#OffLocation - 5

Updated: Feb 8


I’ve been saving this Rolling Stones magazine issue for awhile, because I knew I wanted to make something with the pages in it. It’s the issue that covered the George Floyd protests.

I wasn’t sure what I wanted to do with the pages, but it came to me this past week as I prepared for #OffLocation. I was looking through the pages, thinking about what it means to be black in America.

Obviously, I can’t really know what that feels like, but I’ve got eyes, and I can see. I have seen a lot over the years, especially growing up in Alabama where racism isn’t a buzzword. It’s in your face. You see it everyday.

When I was 12, I changed schools, going from a primarily white, rich school to a school that was half black/half white and underfunded. I will never forget the bs kids said to me knowing I was switching schools.

They said things like, “Did you know the cheerleaders (the white ones) date the basketball players (the black ones) at that school?” And, “You know most of that school (the black half) is on the free lunch program?”


It wasn’t clear to me what anyone was trying to say at the time. I just said, “So?” to each question. I didn’t understand why it was a conversation. I’ve always been pretty naive when it comes to people’s intentions.


Now, of course, I get it. I know those kids who said those things to me were learning how to be systemically racist from a young age. They were associating inner-racial couples with “sin.” They were insinuating that black kids were poor without saying it.


Around my senior year, I was hanging out with a friend in his front yard, and he saw a couple (black) moving into a home a few houses down, and he said, “Great, the value of my house is gonna go down.” I asked why, and he said because when black people move into your neighborhood white people don’t want to buy homes there (No, we aren’t friends anymore).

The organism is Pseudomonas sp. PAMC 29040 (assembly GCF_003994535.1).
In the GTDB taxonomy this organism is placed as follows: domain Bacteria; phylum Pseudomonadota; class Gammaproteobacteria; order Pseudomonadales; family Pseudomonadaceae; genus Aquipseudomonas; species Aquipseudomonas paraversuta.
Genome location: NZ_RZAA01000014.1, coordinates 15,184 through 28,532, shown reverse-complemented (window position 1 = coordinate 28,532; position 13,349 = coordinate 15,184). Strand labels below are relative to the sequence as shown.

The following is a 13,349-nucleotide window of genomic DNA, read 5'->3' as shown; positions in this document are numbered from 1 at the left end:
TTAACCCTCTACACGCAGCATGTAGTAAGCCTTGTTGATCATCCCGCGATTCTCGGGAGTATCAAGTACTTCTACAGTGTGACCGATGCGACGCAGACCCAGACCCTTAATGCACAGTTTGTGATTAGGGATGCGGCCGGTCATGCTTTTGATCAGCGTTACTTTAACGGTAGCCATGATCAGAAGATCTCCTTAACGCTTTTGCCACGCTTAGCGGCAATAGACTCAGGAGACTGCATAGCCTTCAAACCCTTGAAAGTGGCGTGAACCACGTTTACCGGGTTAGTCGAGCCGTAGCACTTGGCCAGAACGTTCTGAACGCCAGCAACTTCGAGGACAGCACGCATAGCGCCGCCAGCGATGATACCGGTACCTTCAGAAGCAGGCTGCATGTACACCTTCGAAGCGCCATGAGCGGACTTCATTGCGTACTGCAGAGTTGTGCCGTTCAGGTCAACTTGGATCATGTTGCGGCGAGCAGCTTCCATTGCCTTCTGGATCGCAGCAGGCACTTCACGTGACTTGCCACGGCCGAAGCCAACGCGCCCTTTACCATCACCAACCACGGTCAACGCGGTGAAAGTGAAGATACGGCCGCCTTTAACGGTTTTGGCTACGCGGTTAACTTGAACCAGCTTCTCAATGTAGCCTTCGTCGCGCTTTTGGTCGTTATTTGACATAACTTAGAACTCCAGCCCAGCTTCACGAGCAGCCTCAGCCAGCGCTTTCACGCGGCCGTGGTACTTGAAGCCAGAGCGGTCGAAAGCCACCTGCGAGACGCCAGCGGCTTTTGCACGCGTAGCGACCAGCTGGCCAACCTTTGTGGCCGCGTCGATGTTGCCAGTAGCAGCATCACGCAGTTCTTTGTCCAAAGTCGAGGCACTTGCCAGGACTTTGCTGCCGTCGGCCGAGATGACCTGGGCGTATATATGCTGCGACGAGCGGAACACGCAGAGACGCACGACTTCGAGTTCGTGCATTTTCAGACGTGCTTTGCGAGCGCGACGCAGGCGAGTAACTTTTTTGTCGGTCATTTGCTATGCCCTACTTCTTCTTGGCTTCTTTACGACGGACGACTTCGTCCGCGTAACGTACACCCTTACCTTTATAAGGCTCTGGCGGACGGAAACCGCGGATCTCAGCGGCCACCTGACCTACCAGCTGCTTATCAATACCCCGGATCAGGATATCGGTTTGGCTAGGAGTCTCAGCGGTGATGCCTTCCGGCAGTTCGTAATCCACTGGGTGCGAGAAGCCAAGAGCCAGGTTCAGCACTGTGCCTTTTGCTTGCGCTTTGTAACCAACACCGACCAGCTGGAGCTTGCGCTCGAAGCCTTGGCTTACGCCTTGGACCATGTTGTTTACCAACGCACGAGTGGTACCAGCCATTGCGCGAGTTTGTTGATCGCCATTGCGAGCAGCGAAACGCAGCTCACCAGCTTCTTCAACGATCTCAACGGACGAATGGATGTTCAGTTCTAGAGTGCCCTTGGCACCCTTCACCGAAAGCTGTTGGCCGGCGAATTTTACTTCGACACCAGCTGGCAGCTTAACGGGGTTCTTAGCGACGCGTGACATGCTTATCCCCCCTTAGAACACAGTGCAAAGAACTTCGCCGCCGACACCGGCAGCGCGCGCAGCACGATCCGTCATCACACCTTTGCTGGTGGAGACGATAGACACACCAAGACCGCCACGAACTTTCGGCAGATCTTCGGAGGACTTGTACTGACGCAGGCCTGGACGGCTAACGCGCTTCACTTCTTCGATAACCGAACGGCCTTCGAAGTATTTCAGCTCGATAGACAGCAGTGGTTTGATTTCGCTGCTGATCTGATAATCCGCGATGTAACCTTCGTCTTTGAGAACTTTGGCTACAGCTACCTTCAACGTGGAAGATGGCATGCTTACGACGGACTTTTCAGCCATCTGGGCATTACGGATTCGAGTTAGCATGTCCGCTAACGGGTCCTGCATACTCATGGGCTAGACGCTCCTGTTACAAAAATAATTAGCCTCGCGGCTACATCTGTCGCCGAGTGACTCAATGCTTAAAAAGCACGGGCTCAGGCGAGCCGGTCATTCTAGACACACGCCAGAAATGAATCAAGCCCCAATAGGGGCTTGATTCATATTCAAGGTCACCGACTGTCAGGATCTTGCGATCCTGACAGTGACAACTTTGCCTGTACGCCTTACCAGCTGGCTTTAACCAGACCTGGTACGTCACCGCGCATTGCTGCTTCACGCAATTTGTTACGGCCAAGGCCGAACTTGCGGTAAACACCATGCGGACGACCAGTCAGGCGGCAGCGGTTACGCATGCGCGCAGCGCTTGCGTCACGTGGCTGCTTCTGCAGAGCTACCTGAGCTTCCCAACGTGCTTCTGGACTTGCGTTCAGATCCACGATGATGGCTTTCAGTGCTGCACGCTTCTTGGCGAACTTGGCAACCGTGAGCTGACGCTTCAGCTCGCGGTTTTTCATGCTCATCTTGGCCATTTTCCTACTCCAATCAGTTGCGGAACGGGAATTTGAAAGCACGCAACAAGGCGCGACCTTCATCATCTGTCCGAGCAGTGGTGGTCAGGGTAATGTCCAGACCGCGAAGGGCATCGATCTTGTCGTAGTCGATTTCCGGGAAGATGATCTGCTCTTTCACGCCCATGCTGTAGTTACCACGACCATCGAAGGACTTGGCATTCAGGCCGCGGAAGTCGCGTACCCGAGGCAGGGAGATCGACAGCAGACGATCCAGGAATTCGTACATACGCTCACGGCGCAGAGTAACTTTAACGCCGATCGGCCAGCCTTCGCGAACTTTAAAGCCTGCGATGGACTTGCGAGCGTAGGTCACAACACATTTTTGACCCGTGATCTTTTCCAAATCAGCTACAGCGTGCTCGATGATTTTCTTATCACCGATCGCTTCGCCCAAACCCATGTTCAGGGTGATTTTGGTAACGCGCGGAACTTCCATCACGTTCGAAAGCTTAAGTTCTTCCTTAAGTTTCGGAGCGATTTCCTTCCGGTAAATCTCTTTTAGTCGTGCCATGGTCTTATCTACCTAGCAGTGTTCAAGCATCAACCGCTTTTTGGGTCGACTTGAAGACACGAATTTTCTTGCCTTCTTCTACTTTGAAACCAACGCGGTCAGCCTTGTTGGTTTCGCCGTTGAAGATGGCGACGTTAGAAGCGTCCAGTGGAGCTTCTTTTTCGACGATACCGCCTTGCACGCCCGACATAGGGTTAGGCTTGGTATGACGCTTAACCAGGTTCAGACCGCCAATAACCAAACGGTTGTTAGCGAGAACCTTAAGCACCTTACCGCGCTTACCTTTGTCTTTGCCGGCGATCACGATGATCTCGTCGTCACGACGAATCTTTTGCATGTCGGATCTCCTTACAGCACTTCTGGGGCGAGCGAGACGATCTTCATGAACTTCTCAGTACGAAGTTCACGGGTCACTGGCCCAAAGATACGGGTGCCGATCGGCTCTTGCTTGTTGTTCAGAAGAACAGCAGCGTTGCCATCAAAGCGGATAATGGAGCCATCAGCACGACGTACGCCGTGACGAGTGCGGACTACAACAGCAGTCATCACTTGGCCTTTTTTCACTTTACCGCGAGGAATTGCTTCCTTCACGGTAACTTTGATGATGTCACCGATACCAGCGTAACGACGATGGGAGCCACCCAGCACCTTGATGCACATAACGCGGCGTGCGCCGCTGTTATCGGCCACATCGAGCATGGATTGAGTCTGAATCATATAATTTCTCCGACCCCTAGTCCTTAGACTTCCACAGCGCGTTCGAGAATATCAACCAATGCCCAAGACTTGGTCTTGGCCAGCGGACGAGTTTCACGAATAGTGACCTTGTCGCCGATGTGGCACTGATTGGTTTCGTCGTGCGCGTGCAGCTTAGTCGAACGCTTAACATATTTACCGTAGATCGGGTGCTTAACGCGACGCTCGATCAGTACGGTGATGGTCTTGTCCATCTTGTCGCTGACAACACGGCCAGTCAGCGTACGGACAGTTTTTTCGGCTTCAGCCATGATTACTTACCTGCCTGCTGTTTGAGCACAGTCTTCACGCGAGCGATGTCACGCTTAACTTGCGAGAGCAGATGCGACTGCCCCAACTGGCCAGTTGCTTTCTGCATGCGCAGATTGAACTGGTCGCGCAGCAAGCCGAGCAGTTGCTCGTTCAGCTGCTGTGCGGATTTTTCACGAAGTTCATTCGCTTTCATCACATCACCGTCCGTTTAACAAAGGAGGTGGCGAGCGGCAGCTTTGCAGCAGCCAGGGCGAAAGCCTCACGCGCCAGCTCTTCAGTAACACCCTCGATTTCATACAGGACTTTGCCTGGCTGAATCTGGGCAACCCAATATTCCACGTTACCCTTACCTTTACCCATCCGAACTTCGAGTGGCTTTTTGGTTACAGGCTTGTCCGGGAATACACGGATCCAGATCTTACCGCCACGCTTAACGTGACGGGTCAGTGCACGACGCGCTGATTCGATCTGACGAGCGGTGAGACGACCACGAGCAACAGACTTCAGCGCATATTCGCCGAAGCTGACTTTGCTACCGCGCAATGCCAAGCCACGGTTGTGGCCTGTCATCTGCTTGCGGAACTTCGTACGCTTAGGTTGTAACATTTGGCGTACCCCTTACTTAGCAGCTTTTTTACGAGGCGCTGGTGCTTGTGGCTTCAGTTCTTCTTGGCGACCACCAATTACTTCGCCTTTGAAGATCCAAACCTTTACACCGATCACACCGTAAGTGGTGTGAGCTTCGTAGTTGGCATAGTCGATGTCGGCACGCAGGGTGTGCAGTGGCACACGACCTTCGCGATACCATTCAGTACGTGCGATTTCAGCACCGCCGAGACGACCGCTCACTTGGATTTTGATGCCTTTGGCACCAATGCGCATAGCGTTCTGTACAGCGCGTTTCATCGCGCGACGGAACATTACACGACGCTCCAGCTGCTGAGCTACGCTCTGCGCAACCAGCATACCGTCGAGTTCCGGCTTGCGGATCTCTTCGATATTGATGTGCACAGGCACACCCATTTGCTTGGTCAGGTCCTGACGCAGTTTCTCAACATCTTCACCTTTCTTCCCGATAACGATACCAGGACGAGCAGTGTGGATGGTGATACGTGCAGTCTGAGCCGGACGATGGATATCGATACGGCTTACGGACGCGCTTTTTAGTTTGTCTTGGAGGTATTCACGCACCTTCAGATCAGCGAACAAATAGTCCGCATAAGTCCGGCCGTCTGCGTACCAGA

The year after I graduated, a really kind, athletic, funny classmate of mine who was only 18 was murdered in front of 50 people in a parking lot by a white kid, his dad, and his dad’s brother. Tyrone Grant was too young to die.


I know y’all have never heard his name before though.

I don’t know what to do about the racism crisis we have in America. I don’t. I don’t know what to create. I don’t know what to say. I don’t know what to do.


But I wanted to make something anyway, and I wanted to say something anyway, so I made this. It’s a bullseye, and you can see in the details who’s in the middle of the target. I used a toy gun to spray it red, which symbolizes blood. Black people are the target. They’ve always been the target. I hope everyone is doing their part to change that as much as possible, starting with conversation.

Writing about it simplifies it way too much, but I wanted to just put this out here anyway.












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